If you want to know what is wrong with American health care today, exhibit A might be the two new proton beam treatment facilities the Mayo Clinic has begun building, one in Minnesota, the other in Arizona, at a cost of more than $180 million dollars each. They are part of a medical arms race for proton beam machines, which could cost taxpayers billions of dollars for a treatment that, in many cases, appears to be no better than cheaper alternatives.
Proton beam therapy is a kind of radiation used to treat cancers. The particles are made of atomic nuclei rather than the usual X-rays, and theoretically can be focused more precisely on cancerous tissue, minimizing the danger to healthy tissue surrounding it. But the machines are tremendously expensive, requiring a particle accelerator encased in a football-field-size building with concrete walls. As a result, Medicare will pay around $50,000 for proton beam therapy for a patient with prostate cancer, roughly twice as much as it would if the patient received another type of radiation.
The higher price would be worth it if proton beam therapy cured more people or significantly reduced side effects. But there is no evidence showing that this is true, except for a handful of rare pediatric cancers, like brain and spinal cord cancer. For children, the treatment does a better job of limiting damage to normal brain cells and reducing the risk of cognitive impairment and hearing loss. But — fortunately — fewer than 3,500 American children get these cancers each year. It is impossible to keep all nine existing proton beam centers in full use, much less the approximately 20 others in planning or construction, with so few patients.
To generate sufficient revenue, proton beam facilities need to treat patients with other types of cancer. Consequently, they have been promoted for patients with lung, esophageal, breast, head and neck cancers. But the biggest target by far has been prostate cancer, diagnosed in nearly a quarter of a million men each year.
There is no convincing evidence that proton beam therapy is as good as — much less better than — cheaper types of radiation for any one of these cancers. There has not been a single randomized trial, only small, short-term studies. Such trials cannot evaluate the therapy's long-term outcomes, nor resolve the concerns that some experts have raised regarding a potentially increased risk of hip fractures, bowel problems or other delayed effects associated with the therapy's treatment for prostate cancer.
So why is the venerable Mayo Clinic building two proton beam facilities? Because it's competing against Massachusetts General Hospital, M. D. Anderson in Texas, the University of Pennsylvania, Loma Linda in California — all of which have one. With Medicare reimbursement so generous, and patients and doctors eager for the latest technology, building new machines is sane, profitable business for hospitals like Mayo.
But it is crazy medicine and unsustainable public policy.
One solution is for Medicare to simply refuse to pay for proton beam treatment except for diseases where there is valid evidence that it is clinically superior, as many private insurers do. This would certainly help keep costs down, and it would also encourage manufacturers and researchers to actually conduct studies comparing proton beam therapy to other treatments.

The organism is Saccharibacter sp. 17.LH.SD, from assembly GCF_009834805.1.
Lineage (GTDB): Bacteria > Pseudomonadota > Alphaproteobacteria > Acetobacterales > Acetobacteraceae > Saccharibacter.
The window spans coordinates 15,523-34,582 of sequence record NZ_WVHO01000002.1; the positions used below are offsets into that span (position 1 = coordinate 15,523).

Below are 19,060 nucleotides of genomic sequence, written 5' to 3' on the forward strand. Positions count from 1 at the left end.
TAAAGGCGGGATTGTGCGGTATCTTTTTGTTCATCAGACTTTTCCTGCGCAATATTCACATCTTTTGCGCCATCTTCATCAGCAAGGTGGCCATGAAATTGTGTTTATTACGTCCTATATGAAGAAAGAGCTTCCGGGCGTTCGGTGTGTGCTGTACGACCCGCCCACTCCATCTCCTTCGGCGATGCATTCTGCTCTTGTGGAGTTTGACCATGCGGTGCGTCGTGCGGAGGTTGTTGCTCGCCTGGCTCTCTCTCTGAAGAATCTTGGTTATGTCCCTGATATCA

However, it is often difficult to begin clinical trials without some reimbursement for the treatment that is being studied. So a second option is "coverage with evidence development." In this approach, Medicare would pay for proton beam treatment for patients with prostate and other cancers, but only if the patients were enrolled in a randomized trial that would compare the outcomes of their treatment to those from surgery, other kinds of radiation or active surveillance. Medicare has used this approach sparingly, but it should be applied to more cases like this one.
The most promising option is a new approach called dynamic pricing. Medicare would pay more for proton beam therapy, but only for diseases that are proven to be treated more effectively by the therapy than by other forms of radiation. For cancers like prostate, it would pay only what it pays for the cheaper alternatives. But if studies were done showing that proton beam therapy was better than other treatments, the payment would go up. If no studies were done, or the new evidence demonstrated no advantages, then coverage would continue, but at the lower reimbursement.
Of course hospitals could continue charging patients more for proton beam therapy, and patients who wanted the treatment could pay the difference themselves. But this should not be seen as unfair to those who can't afford it, because there are alternatives that are just as effective.
Everyone wants the best available care, especially for life-threatening diseases like cancer. But that doesn't mean Americans should pay exorbitant costs for treatments that can't be shown to be better than other, cheaper, options. If the United States is ever going to control our health care costs, we have to demand better evidence of effectiveness, and stop handing out taxpayer dollars with no questions asked.
Ezekiel J. Emanuel, an oncologist and former White House adviser, is a vice provost and professor at the University of Pennsylvania. Steven D. Pearson, a general internist, is the president of the Institute for Clinical and Economic Review at the Massachusetts General Hospital's Institute for Technology Assessment.